Lapa Walk (Self Guided), Rio de Janeiro

Rio de Janeiro is rightly proud of its many impressive landmarks. This great city, rich in culture and history, has many fantastic sights for even the most experienced traveler. Take this tour of Lapa neighborhood - home to some fine examples in architecture and impressive historic landmarks.
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Lapa Walk Map

Guide Name: Lapa Walk
Guide Location: Brazil » Rio de Janeiro (See other walking tours in Rio de Janeiro)
Guide Type: Self-guided Walking Tour (Sightseeing)
# of Attractions: 9
Tour Duration: 2 Hour(s)
Travel Distance: 2.9 Km or 1.8 Miles
Author: gene
Sight(s) Featured in This Guide:
  • Catedral Metropolitana de São Sebastião
  • Rua do Lavradio
  • Arcos da Lapa
  • National Fine Arts Museum
  • Theatro Municipal
  • Palácio Pedro Ernesto / Câmara Municipal
  • Biblioteca Nacional (National Library)
  • Cinelandia Square
  • Escadaria Selarón (Selarón Steps)
Catedral Metropolitana de São Sebastião

1) Catedral Metropolitana de São Sebastião (must see)

The Catedral Metropolitana is one of the most visited sights in Rio. Inaugurated in 1976, this massive cone-shaped structure resembles a futuristic Mayan pyramid. Inside you will be amazed by the vast interior space, designed as a virtual cavern with no support columns and boasting a granite altar. You can also visit a sacred arts museum located underground. Complete with four huge stained glass windows, the cathedral is truly an architectural wonder right in the financial center of the city.

Why You Should Visit:
Majestic on the inside, free of charge, and with very minimal crowds. The massive coloured glass windows are as tall as the church itself and are beautiful beyond belief.

Try to go during the middle of the day since the church relies on natural illumination and going earlier / later can leave it dark inside.
As the location is so close to Cinelândia and all of its attractions, you can do both on the same day.

Opening Hours:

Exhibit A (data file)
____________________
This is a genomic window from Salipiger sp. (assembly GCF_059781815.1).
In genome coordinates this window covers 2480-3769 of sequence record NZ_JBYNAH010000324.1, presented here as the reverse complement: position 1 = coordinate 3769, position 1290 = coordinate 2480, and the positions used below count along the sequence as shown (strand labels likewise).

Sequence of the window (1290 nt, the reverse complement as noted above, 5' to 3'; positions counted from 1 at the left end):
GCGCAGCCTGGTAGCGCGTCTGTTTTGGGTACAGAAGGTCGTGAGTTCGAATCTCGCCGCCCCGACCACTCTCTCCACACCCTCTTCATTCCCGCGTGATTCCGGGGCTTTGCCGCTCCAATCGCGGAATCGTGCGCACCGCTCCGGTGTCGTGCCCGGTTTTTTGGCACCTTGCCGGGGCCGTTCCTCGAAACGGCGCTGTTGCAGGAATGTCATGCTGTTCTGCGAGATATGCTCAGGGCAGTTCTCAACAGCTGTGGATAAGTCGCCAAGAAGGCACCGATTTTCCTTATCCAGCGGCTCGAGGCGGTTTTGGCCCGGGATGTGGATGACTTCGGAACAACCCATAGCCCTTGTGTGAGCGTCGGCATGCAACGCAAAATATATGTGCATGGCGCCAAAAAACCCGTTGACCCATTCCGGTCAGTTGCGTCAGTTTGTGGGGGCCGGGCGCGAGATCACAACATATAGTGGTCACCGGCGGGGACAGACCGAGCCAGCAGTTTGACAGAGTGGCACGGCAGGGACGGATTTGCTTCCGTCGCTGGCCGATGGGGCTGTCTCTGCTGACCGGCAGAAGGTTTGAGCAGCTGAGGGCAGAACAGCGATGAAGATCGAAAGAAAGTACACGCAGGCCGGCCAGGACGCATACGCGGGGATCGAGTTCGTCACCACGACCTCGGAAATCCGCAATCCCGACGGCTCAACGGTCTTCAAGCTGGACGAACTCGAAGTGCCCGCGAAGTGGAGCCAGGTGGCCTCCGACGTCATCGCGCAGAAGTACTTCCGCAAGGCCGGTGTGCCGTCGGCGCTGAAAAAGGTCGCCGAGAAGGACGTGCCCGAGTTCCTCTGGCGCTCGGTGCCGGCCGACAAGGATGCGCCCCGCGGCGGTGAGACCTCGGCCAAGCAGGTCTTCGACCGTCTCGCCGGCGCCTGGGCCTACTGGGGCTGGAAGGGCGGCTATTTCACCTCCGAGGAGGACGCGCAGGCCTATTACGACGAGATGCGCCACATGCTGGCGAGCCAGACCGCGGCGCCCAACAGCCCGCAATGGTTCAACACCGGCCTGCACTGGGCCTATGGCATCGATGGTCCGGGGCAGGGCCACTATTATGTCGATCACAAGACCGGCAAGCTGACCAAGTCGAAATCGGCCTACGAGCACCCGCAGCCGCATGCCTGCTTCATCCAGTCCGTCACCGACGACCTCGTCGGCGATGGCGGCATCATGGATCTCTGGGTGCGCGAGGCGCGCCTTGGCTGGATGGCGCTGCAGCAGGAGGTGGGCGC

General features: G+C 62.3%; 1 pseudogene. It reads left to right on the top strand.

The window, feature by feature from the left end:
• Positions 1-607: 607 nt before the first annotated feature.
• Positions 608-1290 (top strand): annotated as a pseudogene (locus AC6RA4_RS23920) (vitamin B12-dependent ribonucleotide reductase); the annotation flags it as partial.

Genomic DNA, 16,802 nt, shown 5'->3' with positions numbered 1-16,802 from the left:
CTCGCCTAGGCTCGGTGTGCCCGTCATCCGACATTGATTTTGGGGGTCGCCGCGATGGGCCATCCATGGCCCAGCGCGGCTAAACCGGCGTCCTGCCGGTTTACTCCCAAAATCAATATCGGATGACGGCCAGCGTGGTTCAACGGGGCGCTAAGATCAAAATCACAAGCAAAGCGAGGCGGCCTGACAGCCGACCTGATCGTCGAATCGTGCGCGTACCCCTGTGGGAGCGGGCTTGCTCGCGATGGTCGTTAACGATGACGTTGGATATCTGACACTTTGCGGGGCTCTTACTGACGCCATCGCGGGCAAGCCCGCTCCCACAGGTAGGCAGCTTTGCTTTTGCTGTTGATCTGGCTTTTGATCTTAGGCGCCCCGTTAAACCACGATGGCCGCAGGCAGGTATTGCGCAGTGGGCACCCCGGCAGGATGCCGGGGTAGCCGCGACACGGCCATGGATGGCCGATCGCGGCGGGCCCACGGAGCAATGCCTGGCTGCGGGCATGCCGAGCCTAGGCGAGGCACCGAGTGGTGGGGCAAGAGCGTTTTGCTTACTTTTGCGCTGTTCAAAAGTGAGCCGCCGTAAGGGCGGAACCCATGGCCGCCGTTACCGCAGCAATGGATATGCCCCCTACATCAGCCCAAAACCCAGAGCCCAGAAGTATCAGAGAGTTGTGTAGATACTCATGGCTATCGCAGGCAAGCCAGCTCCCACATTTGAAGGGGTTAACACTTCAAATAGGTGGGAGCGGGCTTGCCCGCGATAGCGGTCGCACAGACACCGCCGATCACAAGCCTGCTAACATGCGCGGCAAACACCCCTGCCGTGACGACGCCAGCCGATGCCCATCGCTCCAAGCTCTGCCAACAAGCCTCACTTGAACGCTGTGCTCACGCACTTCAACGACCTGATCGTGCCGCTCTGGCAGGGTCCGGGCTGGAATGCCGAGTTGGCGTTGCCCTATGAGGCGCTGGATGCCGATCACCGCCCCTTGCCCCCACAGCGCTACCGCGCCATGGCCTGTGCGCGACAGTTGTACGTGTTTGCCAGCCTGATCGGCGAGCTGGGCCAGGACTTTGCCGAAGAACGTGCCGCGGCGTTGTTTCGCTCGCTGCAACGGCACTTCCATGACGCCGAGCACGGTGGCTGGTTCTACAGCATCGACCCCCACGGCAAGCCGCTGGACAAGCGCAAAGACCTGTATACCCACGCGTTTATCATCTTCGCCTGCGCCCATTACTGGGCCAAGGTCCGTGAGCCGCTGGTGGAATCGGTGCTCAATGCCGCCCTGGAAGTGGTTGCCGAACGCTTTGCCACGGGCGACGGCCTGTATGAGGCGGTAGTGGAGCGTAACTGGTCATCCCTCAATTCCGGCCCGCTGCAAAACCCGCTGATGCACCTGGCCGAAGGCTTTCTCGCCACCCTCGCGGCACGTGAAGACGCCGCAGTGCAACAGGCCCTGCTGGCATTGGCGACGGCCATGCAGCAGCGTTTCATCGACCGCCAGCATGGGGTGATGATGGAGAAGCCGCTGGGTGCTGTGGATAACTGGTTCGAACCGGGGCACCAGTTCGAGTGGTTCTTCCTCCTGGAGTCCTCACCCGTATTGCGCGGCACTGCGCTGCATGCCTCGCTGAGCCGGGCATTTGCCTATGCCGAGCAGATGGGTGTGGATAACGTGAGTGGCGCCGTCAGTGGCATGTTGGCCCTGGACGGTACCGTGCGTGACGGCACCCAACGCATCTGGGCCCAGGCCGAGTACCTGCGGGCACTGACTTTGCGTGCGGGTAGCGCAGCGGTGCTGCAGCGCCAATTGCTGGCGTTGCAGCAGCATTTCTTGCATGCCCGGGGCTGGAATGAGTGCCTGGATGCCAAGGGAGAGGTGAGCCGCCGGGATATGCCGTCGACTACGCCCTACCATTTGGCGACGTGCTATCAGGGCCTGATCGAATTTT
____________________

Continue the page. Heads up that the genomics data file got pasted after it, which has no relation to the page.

Daily: 8am-5pm
Rua do Lavradio

2) Rua do Lavradio

Ruo de Lavardio is a well-known shopping district in Rio de Janeiro, situated in the historic heart of this beautiful city. The district is filled with shops and markets specializing in antiques from the 17th to 20th century, such as furniture, ceramics, porcelains, sculptures, books, maps, paintings, fine art objects and other home accessories. At several antiques stores there, such as MeMo Mercado Moderno, Armazém 161 Antiguidades, and Emporia Dona Carlota, you can find beautiful vintage lamps, made from stained glass. In addition, during weekends, outdoor markets are held, where bargain hunters and collectors can find stamps, coins, antique jewelry, furniture and all kinds of home accessories.
Arcos da Lapa

3) Arcos da Lapa (must see)

Come find the true Rio at Arcos da Lapa, also called Aqueduto da Carioca. Built in 1750, it first served as a means to carry water from a nearby river. Its 42 arcs are stretched to serve Rio's oldest tram line, which connects the Santa Theresa area with downtown. The ancient Roman style is wonderfully complemented by new architecture, with many restaurants, bars, and dance clubs in the area. Lapa is truly worth the visit whether you are looking for historic sights or just want to experience Rio's nightlife.

Why You Should Visit:
This is the place to go at night on the weekends! Lots of fun, lots and lots of performers, dancers, vendors and bars, and a great atmosphere. Worth checking out at least once.